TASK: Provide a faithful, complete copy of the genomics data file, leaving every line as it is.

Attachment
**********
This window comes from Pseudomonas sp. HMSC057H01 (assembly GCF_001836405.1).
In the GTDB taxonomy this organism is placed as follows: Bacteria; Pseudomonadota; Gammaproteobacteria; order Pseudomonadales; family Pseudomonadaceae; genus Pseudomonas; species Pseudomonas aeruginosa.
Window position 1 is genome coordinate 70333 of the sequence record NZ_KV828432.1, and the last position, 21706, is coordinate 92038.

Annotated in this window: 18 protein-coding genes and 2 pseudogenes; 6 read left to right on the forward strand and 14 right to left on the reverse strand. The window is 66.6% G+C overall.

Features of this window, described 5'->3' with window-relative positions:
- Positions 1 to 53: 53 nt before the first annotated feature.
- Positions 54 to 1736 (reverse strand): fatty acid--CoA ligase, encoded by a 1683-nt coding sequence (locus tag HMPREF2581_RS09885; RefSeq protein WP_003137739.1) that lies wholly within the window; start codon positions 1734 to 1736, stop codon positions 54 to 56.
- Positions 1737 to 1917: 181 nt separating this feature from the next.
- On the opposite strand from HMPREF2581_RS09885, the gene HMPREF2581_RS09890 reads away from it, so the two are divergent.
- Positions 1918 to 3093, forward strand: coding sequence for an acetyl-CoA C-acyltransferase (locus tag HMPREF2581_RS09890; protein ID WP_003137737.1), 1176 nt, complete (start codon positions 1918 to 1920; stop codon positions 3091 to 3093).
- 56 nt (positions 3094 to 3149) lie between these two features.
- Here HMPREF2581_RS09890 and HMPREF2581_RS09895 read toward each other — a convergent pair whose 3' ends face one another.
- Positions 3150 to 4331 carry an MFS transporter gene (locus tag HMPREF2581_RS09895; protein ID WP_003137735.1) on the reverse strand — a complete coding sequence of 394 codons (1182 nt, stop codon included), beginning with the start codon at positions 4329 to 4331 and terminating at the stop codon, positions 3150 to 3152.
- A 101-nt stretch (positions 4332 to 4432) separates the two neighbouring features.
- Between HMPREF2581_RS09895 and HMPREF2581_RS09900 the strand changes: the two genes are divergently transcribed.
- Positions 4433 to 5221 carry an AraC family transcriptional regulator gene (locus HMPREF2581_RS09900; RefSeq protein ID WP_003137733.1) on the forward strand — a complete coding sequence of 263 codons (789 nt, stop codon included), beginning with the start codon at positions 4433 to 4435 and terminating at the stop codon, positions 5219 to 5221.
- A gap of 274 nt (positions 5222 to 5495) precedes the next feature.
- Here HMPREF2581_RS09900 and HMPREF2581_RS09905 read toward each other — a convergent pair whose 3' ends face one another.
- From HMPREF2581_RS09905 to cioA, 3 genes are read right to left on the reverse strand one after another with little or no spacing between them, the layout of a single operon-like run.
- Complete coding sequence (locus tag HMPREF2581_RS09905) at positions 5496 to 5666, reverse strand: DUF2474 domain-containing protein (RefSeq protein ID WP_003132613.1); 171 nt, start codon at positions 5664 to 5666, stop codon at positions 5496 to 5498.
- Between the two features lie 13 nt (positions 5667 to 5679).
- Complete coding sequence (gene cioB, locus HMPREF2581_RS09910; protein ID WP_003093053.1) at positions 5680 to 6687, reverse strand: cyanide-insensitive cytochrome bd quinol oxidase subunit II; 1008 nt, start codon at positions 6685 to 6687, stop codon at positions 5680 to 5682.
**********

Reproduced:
This window comes from Pseudomonas sp. HMSC057H01 (assembly GCF_001836405.1).
In the GTDB taxonomy this organism is placed as follows: Bacteria; Pseudomonadota; Gammaproteobacteria; order Pseudomonadales; family Pseudomonadaceae; genus Pseudomonas; species Pseudomonas aeruginosa.
Window position 1 is genome coordinate 70333 of the sequence record NZ_KV828432.1, and the last position, 21706, is coordinate 92038.

Annotated in this window: 18 protein-coding genes and 2 pseudogenes; 6 read left to right on the forward strand and 14 right to left on the reverse strand. The window is 66.6% G+C overall.

Features of this window, described 5'->3' with window-relative positions:
- Positions 1 to 53: 53 nt before the first annotated feature.
- Positions 54 to 1736 (reverse strand): fatty acid--CoA ligase, encoded by a 1683-nt coding sequence (locus tag HMPREF2581_RS09885; RefSeq protein WP_003137739.1) that lies wholly within the window; start codon positions 1734 to 1736, stop codon positions 54 to 56.
- Positions 1737 to 1917: 181 nt separating this feature from the next.
- On the opposite strand from HMPREF2581_RS09885, the gene HMPREF2581_RS09890 reads away from it, so the two are divergent.
- Positions 1918 to 3093, forward strand: coding sequence for an acetyl-CoA C-acyltransferase (locus tag HMPREF2581_RS09890; protein ID WP_003137737.1), 1176 nt, complete (start codon positions 1918 to 1920; stop codon positions 3091 to 3093).
- 56 nt (positions 3094 to 3149) lie between these two features.
- Here HMPREF2581_RS09890 and HMPREF2581_RS09895 read toward each other — a convergent pair whose 3' ends face one another.
- Positions 3150 to 4331 carry an MFS transporter gene (locus tag HMPREF2581_RS09895; protein ID WP_003137735.1) on the reverse strand — a complete coding sequence of 394 codons (1182 nt, stop codon included), beginning with the start codon at positions 4329 to 4331 and terminating at the stop codon, positions 3150 to 3152.
- A 101-nt stretch (positions 4332 to 4432) separates the two neighbouring features.
- Between HMPREF2581_RS09895 and HMPREF2581_RS09900 the strand changes: the two genes are divergently transcribed.
- Positions 4433 to 5221 carry an AraC family transcriptional regulator gene (locus HMPREF2581_RS09900; RefSeq protein ID WP_003137733.1) on the forward strand — a complete coding sequence of 263 codons (789 nt, stop codon included), beginning with the start codon at positions 4433 to 4435 and terminating at the stop codon, positions 5219 to 5221.
- A gap of 274 nt (positions 5222 to 5495) precedes the next feature.
- Here HMPREF2581_RS09900 and HMPREF2581_RS09905 read toward each other — a convergent pair whose 3' ends face one another.
- From HMPREF2581_RS09905 to cioA, 3 genes are read right to left on the reverse strand one after another with little or no spacing between them, the layout of a single operon-like run.
- Complete coding sequence (locus tag HMPREF2581_RS09905) at positions 5496 to 5666, reverse strand: DUF2474 domain-containing protein (RefSeq protein ID WP_003132613.1); 171 nt, start codon at positions 5664 to 5666, stop codon at positions 5496 to 5498.
- Between the two features lie 13 nt (positions 5667 to 5679).
- Complete coding sequence (gene cioB, locus HMPREF2581_RS09910; protein ID WP_003093053.1) at positions 5680 to 6687, reverse strand: cyanide-insensitive cytochrome bd quinol oxidase subunit II; 1008 nt, start codon at positions 6685 to 6687, stop codon at positions 5680 to 5682.